Saturday, November 6, 2010

Appleton residences Part Two

In "Appleton residences part one" three houses from the 1880's were reviewed. This post will deal with three more dwellings from later dates. As the decade of the 80's came into full flower Mr. Waters altered his approach to the Queen Anne style. These later works show a more ornate and delicate nature. The same elements; porches, bay windows and chimneys are prominent but feel different as does the mass of the structure. There is a greater variety of surface texture and ornamentation. Varied fenestration adds visual appeal.

The dwellings under consideration were all of wooden frame construction, two date from 1885 and one from 1890, all have been razed. They are the Peabody home, A. W. Patton residence and the Stimson house. Mr. Peabody was a successful merchant, operator of the Pettibone and Peabody dry goods store. In 1885 he had a charming Queen Anne style house built near the Lawrence campus. A porch rapped around two sides and access was gained by steps on either side. The first story was clad with clapboards and the second with shingles. There is a bay which rises from the second floor to the attic and there is an elegant oval window above the porch. An ornate cartouche occupies the space between two gable windows and the gables are supported gracefully curved brackets. At sometime Lawrence acquired the place and used it for a while and later demolished it to accommodate a new building.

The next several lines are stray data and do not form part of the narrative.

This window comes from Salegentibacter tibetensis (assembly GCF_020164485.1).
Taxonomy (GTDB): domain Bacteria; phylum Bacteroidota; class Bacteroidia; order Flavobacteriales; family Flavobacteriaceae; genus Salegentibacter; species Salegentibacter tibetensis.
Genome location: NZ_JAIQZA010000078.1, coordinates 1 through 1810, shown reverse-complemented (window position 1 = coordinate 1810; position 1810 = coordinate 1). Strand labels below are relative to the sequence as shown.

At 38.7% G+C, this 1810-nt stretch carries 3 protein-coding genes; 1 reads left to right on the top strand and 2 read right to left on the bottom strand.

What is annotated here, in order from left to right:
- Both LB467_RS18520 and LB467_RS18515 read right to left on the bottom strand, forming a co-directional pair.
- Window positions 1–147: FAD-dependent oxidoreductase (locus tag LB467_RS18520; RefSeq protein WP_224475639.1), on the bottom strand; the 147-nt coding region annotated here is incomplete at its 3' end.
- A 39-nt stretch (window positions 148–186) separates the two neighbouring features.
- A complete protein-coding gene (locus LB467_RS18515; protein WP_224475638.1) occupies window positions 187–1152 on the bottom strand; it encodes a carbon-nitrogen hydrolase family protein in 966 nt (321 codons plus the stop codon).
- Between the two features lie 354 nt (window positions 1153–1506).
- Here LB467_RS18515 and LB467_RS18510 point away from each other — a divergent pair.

A. W. Patton was the president of the Patton Paper Co. and resident of Neenah prior to having a home built in 1885 on Appleton's Park St. The structure was covered with clapboard siding and had porches at both ends and a small entry porch with a bay above at the center of the front elevation. To the left, a second story bay window extended to the attic floor. The gable at that end of the house was bolstered by four small brackets and the gable was filled with two windows and decorative wood work. At the far right was a pavilion with a projecting second floor bay, the gable of which was braced by curved brackets and adorned with a long, narrow, hooded window.
Mr. and Mrs. Stimson had a large home built on North St in 1890. J. E. H. Stimson was a successful photographer and needed a big place to raise their seven children, The dwelling had an intimate feel to it. The form was much like that of the English cottage Waters designed for R. P. Finney of Oshkosh, mentioned in an earlier post. The building had clapboard siding on the first story and shingles on the upper floors To the right on the front was a pavilion, the second story projecting over a bay on the first floor. The gable featured a hooded triplet window.
A transverse pavilion formed the main body of the structure the roof line of which swept down past the second floor to cover the front entry porch. Just above the porch was a balcony with an arched opening to the side as well as the front. Just beyond the balcony opening was the bay which accommodated the stairway. At the rear of the house was side porch and entrance.

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